If the Democratic party would reverse its positions on abortion and guns (or at least moderate them halfway) and adopt a more fiscally responsible position than the GOP, it could get a lot of votes from the kind of people who are going to Tea Parties.

One last quote:

But it probably doesn’t matter. Based on the level of organization, commitment, and sheer likability I saw this weekend, the folks from Quincy are going to wind up ruling the world anyway . . . .

I think he’s onto something….

Seriously, though, I hear a lot from Quincyans about how bad Quincy is, how there’s nothing to do, people are racist, whatever. It’s nice to hear an objective opinion once in a while that says we’re actually a pretty good bunch of folks.

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One Comment

  • Michael S says:

    After a busy week at work I was considering taking a pass at this event. But I’m glad I didn’t.

    I spent a few hours there and was very impressed with the crowd and the atmosphere — I really enjoyed talking with some of the other attendees. Sadly my regular camera was out of commission but I was able to get a few decent pics with my cellphone for a blog post. Otherwise I probably could have easily taken dozens.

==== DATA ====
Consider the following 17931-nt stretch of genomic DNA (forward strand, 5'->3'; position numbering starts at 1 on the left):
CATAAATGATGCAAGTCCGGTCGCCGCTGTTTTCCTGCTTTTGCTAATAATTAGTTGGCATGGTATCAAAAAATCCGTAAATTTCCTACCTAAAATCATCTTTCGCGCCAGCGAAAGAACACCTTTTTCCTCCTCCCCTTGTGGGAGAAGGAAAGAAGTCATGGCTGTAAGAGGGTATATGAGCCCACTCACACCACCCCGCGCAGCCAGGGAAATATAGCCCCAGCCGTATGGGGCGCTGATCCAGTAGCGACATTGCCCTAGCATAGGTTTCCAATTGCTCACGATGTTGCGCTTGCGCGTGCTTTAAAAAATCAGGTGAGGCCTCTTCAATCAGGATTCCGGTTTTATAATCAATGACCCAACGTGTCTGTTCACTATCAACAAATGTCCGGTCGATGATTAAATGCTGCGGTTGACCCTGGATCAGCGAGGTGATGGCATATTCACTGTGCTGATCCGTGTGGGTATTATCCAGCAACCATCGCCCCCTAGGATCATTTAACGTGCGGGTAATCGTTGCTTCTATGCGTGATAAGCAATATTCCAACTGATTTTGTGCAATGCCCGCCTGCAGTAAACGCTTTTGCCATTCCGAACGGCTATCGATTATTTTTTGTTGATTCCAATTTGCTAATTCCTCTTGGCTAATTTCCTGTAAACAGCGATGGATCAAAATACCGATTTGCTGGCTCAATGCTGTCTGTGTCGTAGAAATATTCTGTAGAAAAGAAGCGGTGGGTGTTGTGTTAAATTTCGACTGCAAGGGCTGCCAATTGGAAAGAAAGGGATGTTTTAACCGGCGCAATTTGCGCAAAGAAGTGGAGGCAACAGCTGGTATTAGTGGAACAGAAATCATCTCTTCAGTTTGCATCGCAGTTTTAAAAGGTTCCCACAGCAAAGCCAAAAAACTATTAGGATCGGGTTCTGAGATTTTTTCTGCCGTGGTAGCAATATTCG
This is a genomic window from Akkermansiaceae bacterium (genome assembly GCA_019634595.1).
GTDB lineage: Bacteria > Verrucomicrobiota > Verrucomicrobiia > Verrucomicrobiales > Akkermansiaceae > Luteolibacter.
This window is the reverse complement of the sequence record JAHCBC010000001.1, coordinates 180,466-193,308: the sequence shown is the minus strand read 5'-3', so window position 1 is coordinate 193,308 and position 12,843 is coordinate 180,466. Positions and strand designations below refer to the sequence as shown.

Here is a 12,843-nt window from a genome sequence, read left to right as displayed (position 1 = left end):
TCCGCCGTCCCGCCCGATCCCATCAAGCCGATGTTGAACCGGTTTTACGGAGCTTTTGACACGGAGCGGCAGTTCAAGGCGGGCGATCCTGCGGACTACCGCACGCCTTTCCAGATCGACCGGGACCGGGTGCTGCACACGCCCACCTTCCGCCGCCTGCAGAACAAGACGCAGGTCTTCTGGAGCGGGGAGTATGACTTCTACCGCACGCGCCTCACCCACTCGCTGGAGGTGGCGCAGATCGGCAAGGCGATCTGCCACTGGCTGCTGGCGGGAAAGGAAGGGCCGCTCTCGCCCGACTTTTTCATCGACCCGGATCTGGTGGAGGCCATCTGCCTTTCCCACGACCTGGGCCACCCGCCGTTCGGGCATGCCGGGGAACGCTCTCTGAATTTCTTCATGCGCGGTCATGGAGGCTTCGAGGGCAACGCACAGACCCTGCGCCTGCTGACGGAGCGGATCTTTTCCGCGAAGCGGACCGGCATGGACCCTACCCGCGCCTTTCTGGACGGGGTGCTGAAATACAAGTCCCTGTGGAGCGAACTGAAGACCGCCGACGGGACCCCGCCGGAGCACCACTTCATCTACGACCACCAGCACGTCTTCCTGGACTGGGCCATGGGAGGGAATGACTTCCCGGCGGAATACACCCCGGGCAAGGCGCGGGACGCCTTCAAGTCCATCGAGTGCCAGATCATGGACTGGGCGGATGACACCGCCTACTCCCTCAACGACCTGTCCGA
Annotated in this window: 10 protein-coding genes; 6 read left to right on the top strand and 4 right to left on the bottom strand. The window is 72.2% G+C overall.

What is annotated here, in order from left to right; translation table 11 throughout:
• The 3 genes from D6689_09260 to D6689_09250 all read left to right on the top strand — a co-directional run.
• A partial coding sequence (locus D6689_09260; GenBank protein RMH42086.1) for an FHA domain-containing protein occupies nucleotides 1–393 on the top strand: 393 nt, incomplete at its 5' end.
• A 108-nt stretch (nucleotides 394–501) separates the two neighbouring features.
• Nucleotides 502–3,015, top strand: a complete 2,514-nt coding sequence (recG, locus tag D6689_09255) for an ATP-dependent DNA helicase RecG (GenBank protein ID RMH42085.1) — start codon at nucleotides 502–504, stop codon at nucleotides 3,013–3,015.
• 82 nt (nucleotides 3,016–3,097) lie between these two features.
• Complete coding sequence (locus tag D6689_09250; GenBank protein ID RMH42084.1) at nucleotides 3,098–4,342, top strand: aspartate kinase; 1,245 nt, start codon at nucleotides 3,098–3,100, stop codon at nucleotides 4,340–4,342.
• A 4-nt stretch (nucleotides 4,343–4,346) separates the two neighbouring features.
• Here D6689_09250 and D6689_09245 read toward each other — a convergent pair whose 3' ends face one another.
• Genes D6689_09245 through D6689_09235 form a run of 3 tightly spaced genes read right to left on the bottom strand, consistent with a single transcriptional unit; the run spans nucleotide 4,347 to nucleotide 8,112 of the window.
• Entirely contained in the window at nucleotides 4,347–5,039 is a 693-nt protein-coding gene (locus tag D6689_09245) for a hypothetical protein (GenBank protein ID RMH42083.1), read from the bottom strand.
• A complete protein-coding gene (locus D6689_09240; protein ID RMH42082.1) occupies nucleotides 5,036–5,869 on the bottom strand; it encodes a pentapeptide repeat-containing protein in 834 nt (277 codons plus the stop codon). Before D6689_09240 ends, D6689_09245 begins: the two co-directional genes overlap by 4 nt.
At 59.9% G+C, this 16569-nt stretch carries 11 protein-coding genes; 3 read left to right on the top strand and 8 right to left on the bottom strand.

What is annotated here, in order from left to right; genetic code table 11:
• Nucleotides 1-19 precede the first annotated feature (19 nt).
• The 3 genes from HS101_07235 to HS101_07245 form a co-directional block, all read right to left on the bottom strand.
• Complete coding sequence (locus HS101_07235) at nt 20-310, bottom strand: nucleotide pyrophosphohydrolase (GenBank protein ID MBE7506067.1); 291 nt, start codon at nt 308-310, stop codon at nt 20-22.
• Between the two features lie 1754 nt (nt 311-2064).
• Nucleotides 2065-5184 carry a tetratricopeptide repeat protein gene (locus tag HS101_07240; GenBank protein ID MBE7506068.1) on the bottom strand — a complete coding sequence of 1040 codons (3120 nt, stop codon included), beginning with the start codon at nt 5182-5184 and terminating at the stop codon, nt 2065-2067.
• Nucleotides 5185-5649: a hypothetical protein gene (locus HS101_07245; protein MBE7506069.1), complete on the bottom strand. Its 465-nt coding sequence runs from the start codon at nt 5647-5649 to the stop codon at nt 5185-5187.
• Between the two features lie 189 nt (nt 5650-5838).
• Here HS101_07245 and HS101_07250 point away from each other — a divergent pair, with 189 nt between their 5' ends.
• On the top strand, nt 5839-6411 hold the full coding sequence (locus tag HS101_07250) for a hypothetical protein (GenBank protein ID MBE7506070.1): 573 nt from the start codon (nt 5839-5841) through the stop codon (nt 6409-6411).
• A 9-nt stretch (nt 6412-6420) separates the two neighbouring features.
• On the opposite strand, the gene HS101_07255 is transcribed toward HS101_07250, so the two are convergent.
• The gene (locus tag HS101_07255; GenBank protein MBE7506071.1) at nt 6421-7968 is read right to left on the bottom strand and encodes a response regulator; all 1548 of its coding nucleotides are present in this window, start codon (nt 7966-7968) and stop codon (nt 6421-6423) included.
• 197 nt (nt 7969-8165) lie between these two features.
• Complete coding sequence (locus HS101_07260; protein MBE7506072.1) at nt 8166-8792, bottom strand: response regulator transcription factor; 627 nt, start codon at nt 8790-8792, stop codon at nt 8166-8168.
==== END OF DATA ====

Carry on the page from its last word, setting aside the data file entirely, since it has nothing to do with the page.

My biggest disappointment was that I couldn’t get a picture of the guy with the t-shirt that read “I Gitmo” — that would have been awesome to post.

    Now lest Glenn Reynolds tell you differently, it wasn’t a perfect event. But it was pretty darn good, and in the context of a ‘non-professional’ event, quite impressive. There were a few problems with the sound at the outset, but those were pretty well handled, the speakers who knew how to address a crowd had no problem with it (unfortunately a few speakers weren’t quite as dynamic and were a little hard to hear on the periphery).

    Mackenzi Fairley did a terrific job opening with the Star-Spangled Banner. Great voice.

    I wish I had not missed Dana Loesch rock the house live (did see her on a live video feed), but did catch Aaron Schock, Andrew Breitbart and Mike Nobis. Warren Mosler really needs to come up with a better stump speech if he’s going to be taken seriously. Maybe Quincy is part of a plan to develop his oratory skills.

    Schock won’t be old enough to run for Senate until 2014 and we’ll have to wait until 2020 to have a chance to see a presidential bid. But he’s impressive and one can only hope that he’ll grow in stature and influence. Too bad he’s not my representative; we could sure use one like him.

    My guess at gathered crowd size was about 2000-2500, but the overall attendance may a few hundred higher as I watched a steady flow of people into and out from the park.

    Back to Reynold’s comments, however. It’s nice to see Quincy get some positive publicity after all the issues that seem to be hovering over City Hall. But as far as ruling the world, that’s a tall order. First we’d have to get Quincy Public Schools turned around — which might be a task almost as daunting…